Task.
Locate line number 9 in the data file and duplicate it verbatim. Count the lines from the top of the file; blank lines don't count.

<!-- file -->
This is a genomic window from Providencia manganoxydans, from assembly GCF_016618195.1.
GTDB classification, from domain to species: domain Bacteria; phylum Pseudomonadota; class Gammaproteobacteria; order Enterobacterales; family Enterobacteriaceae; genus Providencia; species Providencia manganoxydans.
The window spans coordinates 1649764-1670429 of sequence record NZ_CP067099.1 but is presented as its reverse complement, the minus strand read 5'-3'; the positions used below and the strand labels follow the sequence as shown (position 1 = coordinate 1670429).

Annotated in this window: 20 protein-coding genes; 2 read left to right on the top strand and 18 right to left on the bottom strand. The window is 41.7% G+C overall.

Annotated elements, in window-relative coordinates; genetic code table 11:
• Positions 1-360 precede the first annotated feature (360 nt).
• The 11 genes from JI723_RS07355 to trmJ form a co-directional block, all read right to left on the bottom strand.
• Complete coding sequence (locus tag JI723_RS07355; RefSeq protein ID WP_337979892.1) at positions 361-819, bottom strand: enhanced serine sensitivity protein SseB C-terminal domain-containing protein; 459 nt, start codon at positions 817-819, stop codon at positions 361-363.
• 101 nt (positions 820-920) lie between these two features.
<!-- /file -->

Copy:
• 101 nt (positions 820-920) lie between these two features.